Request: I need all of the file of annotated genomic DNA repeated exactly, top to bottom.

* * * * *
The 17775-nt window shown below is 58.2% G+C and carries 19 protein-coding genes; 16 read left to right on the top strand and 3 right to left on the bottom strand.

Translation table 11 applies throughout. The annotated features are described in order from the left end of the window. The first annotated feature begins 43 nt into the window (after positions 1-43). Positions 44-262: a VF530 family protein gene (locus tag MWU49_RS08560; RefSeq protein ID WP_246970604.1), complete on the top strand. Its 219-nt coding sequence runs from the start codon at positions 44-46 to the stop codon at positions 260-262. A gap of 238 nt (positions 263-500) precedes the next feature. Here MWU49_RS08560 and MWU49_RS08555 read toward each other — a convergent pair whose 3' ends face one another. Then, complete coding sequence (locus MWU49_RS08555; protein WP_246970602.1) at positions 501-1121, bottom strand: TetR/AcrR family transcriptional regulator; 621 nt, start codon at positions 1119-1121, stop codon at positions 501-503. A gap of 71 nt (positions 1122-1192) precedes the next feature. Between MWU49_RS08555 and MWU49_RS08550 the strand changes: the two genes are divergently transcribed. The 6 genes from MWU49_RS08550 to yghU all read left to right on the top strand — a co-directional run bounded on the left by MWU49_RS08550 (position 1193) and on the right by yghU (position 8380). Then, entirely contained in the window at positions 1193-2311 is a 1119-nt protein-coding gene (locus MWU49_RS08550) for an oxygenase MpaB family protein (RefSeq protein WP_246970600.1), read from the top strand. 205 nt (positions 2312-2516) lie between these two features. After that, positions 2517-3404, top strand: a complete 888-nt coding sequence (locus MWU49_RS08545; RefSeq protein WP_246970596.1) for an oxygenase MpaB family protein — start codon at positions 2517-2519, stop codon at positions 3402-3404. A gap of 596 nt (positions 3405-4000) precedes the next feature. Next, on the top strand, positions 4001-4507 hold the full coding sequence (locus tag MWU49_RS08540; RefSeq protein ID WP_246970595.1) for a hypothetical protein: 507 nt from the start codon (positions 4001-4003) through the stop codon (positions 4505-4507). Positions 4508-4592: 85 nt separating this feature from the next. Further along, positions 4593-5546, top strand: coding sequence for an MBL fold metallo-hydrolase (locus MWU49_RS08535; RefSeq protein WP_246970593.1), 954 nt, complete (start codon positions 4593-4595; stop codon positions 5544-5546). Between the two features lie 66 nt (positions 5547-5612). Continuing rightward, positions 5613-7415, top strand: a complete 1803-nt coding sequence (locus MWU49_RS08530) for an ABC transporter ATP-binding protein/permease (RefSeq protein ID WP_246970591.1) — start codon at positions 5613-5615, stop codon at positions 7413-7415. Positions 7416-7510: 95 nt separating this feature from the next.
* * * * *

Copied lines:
The 17775-nt window shown below is 58.2% G+C and carries 19 protein-coding genes; 16 read left to right on the top strand and 3 right to left on the bottom strand.

Translation table 11 applies throughout. The annotated features are described in order from the left end of the window. The first annotated feature begins 43 nt into the window (after positions 1-43). Positions 44-262: a VF530 family protein gene (locus tag MWU49_RS08560; RefSeq protein ID WP_246970604.1), complete on the top strand. Its 219-nt coding sequence runs from the start codon at positions 44-46 to the stop codon at positions 260-262. A gap of 238 nt (positions 263-500) precedes the next feature. Here MWU49_RS08560 and MWU49_RS08555 read toward each other — a convergent pair whose 3' ends face one another. Then, complete coding sequence (locus MWU49_RS08555; protein WP_246970602.1) at positions 501-1121, bottom strand: TetR/AcrR family transcriptional regulator; 621 nt, start codon at positions 1119-1121, stop codon at positions 501-503. A gap of 71 nt (positions 1122-1192) precedes the next feature. Between MWU49_RS08555 and MWU49_RS08550 the strand changes: the two genes are divergently transcribed. The 6 genes from MWU49_RS08550 to yghU all read left to right on the top strand — a co-directional run bounded on the left by MWU49_RS08550 (position 1193) and on the right by yghU (position 8380). Then, entirely contained in the window at positions 1193-2311 is a 1119-nt protein-coding gene (locus MWU49_RS08550) for an oxygenase MpaB family protein (RefSeq protein WP_246970600.1), read from the top strand. 205 nt (positions 2312-2516) lie between these two features. After that, positions 2517-3404, top strand: a complete 888-nt coding sequence (locus MWU49_RS08545; RefSeq protein WP_246970596.1) for an oxygenase MpaB family protein — start codon at positions 2517-2519, stop codon at positions 3402-3404. A gap of 596 nt (positions 3405-4000) precedes the next feature. Next, on the top strand, positions 4001-4507 hold the full coding sequence (locus tag MWU49_RS08540; RefSeq protein ID WP_246970595.1) for a hypothetical protein: 507 nt from the start codon (positions 4001-4003) through the stop codon (positions 4505-4507). Positions 4508-4592: 85 nt separating this feature from the next. Further along, positions 4593-5546, top strand: coding sequence for an MBL fold metallo-hydrolase (locus MWU49_RS08535; RefSeq protein WP_246970593.1), 954 nt, complete (start codon positions 4593-4595; stop codon positions 5544-5546). Between the two features lie 66 nt (positions 5547-5612). Continuing rightward, positions 5613-7415, top strand: a complete 1803-nt coding sequence (locus MWU49_RS08530) for an ABC transporter ATP-binding protein/permease (RefSeq protein ID WP_246970591.1) — start codon at positions 5613-5615, stop codon at positions 7413-7415. Positions 7416-7510: 95 nt separating this feature from the next.